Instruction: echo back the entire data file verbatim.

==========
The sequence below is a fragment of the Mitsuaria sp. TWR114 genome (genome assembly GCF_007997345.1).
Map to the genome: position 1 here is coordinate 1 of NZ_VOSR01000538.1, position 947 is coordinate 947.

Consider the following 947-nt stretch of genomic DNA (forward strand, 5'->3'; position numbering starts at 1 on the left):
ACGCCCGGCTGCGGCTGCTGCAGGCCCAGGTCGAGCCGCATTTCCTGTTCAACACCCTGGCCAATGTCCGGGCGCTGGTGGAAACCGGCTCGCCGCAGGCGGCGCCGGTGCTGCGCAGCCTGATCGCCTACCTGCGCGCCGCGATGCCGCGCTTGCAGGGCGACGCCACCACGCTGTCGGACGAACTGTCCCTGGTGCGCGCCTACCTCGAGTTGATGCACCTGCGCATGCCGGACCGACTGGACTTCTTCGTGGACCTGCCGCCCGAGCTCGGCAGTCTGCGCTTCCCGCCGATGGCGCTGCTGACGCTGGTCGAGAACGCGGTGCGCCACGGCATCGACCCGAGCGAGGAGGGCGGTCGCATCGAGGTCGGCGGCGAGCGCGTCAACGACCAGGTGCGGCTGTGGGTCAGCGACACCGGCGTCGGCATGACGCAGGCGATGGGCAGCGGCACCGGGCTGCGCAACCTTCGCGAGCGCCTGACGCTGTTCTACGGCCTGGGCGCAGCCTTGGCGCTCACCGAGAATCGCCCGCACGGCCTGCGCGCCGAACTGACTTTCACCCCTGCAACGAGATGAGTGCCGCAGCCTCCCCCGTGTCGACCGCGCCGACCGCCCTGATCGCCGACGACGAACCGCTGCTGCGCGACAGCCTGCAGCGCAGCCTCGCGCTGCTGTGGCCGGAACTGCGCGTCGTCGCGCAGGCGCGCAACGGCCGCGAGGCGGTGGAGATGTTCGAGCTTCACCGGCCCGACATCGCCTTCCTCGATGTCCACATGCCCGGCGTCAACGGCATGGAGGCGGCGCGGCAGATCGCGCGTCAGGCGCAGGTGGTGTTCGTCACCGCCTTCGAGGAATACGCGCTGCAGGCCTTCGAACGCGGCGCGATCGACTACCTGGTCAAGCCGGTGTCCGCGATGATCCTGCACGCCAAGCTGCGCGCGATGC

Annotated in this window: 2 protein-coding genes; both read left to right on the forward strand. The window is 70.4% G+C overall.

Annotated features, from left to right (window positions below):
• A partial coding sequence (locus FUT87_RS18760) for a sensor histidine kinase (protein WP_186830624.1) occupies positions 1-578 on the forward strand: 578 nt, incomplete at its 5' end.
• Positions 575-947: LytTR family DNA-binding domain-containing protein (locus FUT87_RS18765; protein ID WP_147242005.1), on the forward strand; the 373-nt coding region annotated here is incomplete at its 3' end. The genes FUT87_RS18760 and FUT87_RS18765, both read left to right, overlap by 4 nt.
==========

The sequence below is a fragment of the Mitsuaria sp. TWR114 genome (genome assembly GCF_007997345.1).
Map to the genome: position 1 here is coordinate 1 of NZ_VOSR01000538.1, position 947 is coordinate 947.

Consider the following 947-nt stretch of genomic DNA (forward strand, 5'->3'; position numbering starts at 1 on the left):
ACGCCCGGCTGCGGCTGCTGCAGGCCCAGGTCGAGCCGCATTTCCTGTTCAACACCCTGGCCAATGTCCGGGCGCTGGTGGAAACCGGCTCGCCGCAGGCGGCGCCGGTGCTGCGCAGCCTGATCGCCTACCTGCGCGCCGCGATGCCGCGCTTGCAGGGCGACGCCACCACGCTGTCGGACGAACTGTCCCTGGTGCGCGCCTACCTCGAGTTGATGCACCTGCGCATGCCGGACCGACTGGACTTCTTCGTGGACCTGCCGCCCGAGCTCGGCAGTCTGCGCTTCCCGCCGATGGCGCTGCTGACGCTGGTCGAGAACGCGGTGCGCCACGGCATCGACCCGAGCGAGGAGGGCGGTCGCATCGAGGTCGGCGGCGAGCGCGTCAACGACCAGGTGCGGCTGTGGGTCAGCGACACCGGCGTCGGCATGACGCAGGCGATGGGCAGCGGCACCGGGCTGCGCAACCTTCGCGAGCGCCTGACGCTGTTCTACGGCCTGGGCGCAGCCTTGGCGCTCACCGAGAATCGCCCGCACGGCCTGCGCGCCGAACTGACTTTCACCCCTGCAACGAGATGAGTGCCGCAGCCTCCCCCGTGTCGACCGCGCCGACCGCCCTGATCGCCGACGACGAACCGCTGCTGCGCGACAGCCTGCAGCGCAGCCTCGCGCTGCTGTGGCCGGAACTGCGCGTCGTCGCGCAGGCGCGCAACGGCCGCGAGGCGGTGGAGATGTTCGAGCTTCACCGGCCCGACATCGCCTTCCTCGATGTCCACATGCCCGGCGTCAACGGCATGGAGGCGGCGCGGCAGATCGCGCGTCAGGCGCAGGTGGTGTTCGTCACCGCCTTCGAGGAATACGCGCTGCAGGCCTTCGAACGCGGCGCGATCGACTACCTGGTCAAGCCGGTGTCCGCGATGATCCTGCACGCCAAGCTGCGCGCGATGC

Annotated in this window: 2 protein-coding genes; both read left to right on the forward strand. The window is 70.4% G+C overall.

Annotated features, from left to right (window positions below):
• A partial coding sequence (locus FUT87_RS18760) for a sensor histidine kinase (protein WP_186830624.1) occupies positions 1-578 on the forward strand: 578 nt, incomplete at its 5' end.
• Positions 575-947: LytTR family DNA-binding domain-containing protein (locus FUT87_RS18765; protein ID WP_147242005.1), on the forward strand; the 373-nt coding region annotated here is incomplete at its 3' end. The genes FUT87_RS18760 and FUT87_RS18765, both read left to right, overlap by 4 nt.